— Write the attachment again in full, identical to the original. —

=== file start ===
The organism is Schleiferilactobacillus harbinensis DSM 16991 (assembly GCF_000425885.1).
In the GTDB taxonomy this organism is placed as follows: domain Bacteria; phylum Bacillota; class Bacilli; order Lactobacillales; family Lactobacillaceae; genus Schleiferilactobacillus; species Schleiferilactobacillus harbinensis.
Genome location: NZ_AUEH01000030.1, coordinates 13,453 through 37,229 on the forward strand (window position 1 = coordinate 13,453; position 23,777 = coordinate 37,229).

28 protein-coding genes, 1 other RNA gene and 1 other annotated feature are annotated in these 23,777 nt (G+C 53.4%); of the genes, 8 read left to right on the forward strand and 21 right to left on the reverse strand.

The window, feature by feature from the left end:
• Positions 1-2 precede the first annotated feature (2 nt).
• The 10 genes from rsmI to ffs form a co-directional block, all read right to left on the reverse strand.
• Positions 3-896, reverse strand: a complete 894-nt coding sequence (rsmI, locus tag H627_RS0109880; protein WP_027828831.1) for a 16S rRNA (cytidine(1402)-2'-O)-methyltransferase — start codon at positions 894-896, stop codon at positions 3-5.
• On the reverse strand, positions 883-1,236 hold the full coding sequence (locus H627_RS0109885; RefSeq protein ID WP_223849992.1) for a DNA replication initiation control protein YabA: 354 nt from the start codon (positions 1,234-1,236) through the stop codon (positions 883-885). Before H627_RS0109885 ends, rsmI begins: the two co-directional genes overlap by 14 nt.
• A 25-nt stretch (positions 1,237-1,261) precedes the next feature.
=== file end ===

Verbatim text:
The organism is Schleiferilactobacillus harbinensis DSM 16991 (assembly GCF_000425885.1).
In the GTDB taxonomy this organism is placed as follows: domain Bacteria; phylum Bacillota; class Bacilli; order Lactobacillales; family Lactobacillaceae; genus Schleiferilactobacillus; species Schleiferilactobacillus harbinensis.
Genome location: NZ_AUEH01000030.1, coordinates 13,453 through 37,229 on the forward strand (window position 1 = coordinate 13,453; position 23,777 = coordinate 37,229).

28 protein-coding genes, 1 other RNA gene and 1 other annotated feature are annotated in these 23,777 nt (G+C 53.4%); of the genes, 8 read left to right on the forward strand and 21 right to left on the reverse strand.

The window, feature by feature from the left end:
• Positions 1-2 precede the first annotated feature (2 nt).
• The 10 genes from rsmI to ffs form a co-directional block, all read right to left on the reverse strand.
• Positions 3-896, reverse strand: a complete 894-nt coding sequence (rsmI, locus tag H627_RS0109880; protein WP_027828831.1) for a 16S rRNA (cytidine(1402)-2'-O)-methyltransferase — start codon at positions 894-896, stop codon at positions 3-5.
• On the reverse strand, positions 883-1,236 hold the full coding sequence (locus H627_RS0109885; RefSeq protein ID WP_223849992.1) for a DNA replication initiation control protein YabA: 354 nt from the start codon (positions 1,234-1,236) through the stop codon (positions 883-885). Before H627_RS0109885 ends, rsmI begins: the two co-directional genes overlap by 14 nt.
• A 25-nt stretch (positions 1,237-1,261) precedes the next feature.